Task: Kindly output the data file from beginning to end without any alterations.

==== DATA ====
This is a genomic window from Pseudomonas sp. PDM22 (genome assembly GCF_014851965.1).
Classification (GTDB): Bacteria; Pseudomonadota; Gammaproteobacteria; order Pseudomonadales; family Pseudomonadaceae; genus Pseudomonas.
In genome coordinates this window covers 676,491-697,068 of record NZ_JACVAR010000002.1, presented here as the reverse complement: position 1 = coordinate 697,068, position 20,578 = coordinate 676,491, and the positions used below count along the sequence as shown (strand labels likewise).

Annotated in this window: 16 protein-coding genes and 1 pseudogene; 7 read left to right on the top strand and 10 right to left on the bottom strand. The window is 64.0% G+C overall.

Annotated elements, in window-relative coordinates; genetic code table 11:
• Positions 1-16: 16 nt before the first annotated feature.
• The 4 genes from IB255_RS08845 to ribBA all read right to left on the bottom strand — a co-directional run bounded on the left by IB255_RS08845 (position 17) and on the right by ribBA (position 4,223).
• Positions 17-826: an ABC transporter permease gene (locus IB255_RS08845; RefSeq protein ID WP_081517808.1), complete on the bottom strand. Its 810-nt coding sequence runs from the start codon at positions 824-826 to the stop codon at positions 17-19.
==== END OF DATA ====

This is a genomic window from Pseudomonas sp. PDM22 (genome assembly GCF_014851965.1).
Classification (GTDB): Bacteria; Pseudomonadota; Gammaproteobacteria; order Pseudomonadales; family Pseudomonadaceae; genus Pseudomonas.
In genome coordinates this window covers 676,491-697,068 of record NZ_JACVAR010000002.1, presented here as the reverse complement: position 1 = coordinate 697,068, position 20,578 = coordinate 676,491, and the positions used below count along the sequence as shown (strand labels likewise).

Annotated in this window: 16 protein-coding genes and 1 pseudogene; 7 read left to right on the top strand and 10 right to left on the bottom strand. The window is 64.0% G+C overall.

Annotated elements, in window-relative coordinates; genetic code table 11:
• Positions 1-16: 16 nt before the first annotated feature.
• The 4 genes from IB255_RS08845 to ribBA all read right to left on the bottom strand — a co-directional run bounded on the left by IB255_RS08845 (position 17) and on the right by ribBA (position 4,223).
• Positions 17-826: an ABC transporter permease gene (locus IB255_RS08845; RefSeq protein ID WP_081517808.1), complete on the bottom strand. Its 810-nt coding sequence runs from the start codon at positions 824-826 to the stop codon at positions 17-19.